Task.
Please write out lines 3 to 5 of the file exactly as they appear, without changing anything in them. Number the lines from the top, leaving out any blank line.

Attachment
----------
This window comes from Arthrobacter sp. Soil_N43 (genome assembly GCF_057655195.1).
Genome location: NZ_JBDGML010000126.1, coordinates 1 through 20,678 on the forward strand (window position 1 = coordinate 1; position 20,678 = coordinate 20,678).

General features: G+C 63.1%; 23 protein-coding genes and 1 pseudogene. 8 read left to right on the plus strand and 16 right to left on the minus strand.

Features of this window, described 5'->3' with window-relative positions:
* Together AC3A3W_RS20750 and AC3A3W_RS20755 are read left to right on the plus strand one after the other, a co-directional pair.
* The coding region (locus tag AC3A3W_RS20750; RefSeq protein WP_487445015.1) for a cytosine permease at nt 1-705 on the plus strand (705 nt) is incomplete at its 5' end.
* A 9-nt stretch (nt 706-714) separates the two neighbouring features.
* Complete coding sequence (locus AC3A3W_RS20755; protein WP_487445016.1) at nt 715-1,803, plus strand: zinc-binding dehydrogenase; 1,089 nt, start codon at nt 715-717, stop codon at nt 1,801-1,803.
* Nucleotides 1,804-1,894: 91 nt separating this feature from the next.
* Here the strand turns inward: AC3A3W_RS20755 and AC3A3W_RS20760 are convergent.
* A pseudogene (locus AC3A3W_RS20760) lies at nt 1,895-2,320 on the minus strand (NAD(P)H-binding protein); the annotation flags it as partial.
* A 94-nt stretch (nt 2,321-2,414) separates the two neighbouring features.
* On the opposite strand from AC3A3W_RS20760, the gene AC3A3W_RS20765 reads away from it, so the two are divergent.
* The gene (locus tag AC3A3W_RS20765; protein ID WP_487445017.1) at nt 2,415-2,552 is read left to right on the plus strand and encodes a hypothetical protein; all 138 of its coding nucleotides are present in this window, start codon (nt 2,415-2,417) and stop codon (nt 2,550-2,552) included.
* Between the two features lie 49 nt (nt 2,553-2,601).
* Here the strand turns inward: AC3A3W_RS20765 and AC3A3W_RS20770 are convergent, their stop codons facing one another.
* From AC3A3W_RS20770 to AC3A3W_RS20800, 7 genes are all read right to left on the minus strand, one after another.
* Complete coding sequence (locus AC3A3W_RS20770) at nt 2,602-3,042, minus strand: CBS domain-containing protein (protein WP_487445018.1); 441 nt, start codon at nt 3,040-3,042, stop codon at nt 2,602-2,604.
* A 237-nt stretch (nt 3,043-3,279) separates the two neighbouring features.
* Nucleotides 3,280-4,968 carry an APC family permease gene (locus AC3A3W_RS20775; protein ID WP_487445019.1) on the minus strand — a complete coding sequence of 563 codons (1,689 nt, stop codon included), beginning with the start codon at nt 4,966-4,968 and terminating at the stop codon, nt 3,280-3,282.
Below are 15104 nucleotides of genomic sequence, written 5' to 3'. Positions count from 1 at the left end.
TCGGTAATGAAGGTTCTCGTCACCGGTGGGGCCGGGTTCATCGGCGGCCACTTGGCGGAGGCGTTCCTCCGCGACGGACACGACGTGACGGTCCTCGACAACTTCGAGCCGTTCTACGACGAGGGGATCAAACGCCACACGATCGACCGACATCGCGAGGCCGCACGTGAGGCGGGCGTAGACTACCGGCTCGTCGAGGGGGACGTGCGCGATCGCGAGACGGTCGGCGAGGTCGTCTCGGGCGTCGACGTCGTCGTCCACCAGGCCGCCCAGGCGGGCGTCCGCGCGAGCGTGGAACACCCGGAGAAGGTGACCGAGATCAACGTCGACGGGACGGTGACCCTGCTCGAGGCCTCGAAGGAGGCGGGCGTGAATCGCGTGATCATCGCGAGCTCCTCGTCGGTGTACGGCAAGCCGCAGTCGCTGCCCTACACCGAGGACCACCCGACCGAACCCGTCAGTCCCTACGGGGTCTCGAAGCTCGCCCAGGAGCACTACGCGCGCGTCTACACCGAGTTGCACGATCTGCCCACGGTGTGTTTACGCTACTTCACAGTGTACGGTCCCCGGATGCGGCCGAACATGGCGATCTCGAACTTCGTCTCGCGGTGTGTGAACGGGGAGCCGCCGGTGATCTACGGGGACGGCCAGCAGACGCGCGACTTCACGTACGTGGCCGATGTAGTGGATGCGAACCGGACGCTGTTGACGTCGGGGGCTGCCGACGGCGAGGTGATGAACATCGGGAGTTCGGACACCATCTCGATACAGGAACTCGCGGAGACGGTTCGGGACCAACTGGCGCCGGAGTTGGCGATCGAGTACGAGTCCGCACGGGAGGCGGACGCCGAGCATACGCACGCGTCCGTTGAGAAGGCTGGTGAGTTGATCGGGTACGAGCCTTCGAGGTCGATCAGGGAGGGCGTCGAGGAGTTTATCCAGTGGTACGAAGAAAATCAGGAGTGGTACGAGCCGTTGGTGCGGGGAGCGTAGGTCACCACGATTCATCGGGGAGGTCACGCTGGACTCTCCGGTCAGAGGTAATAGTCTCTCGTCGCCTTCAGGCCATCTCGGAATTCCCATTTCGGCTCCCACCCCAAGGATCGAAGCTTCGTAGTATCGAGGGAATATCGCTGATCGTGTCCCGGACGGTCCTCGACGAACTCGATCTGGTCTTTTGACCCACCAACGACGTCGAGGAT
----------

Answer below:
General features: G+C 63.1%; 23 protein-coding genes and 1 pseudogene. 8 read left to right on the plus strand and 16 right to left on the minus strand.

Features of this window, described 5'->3' with window-relative positions:
* Together AC3A3W_RS20750 and AC3A3W_RS20755 are read left to right on the plus strand one after the other, a co-directional pair.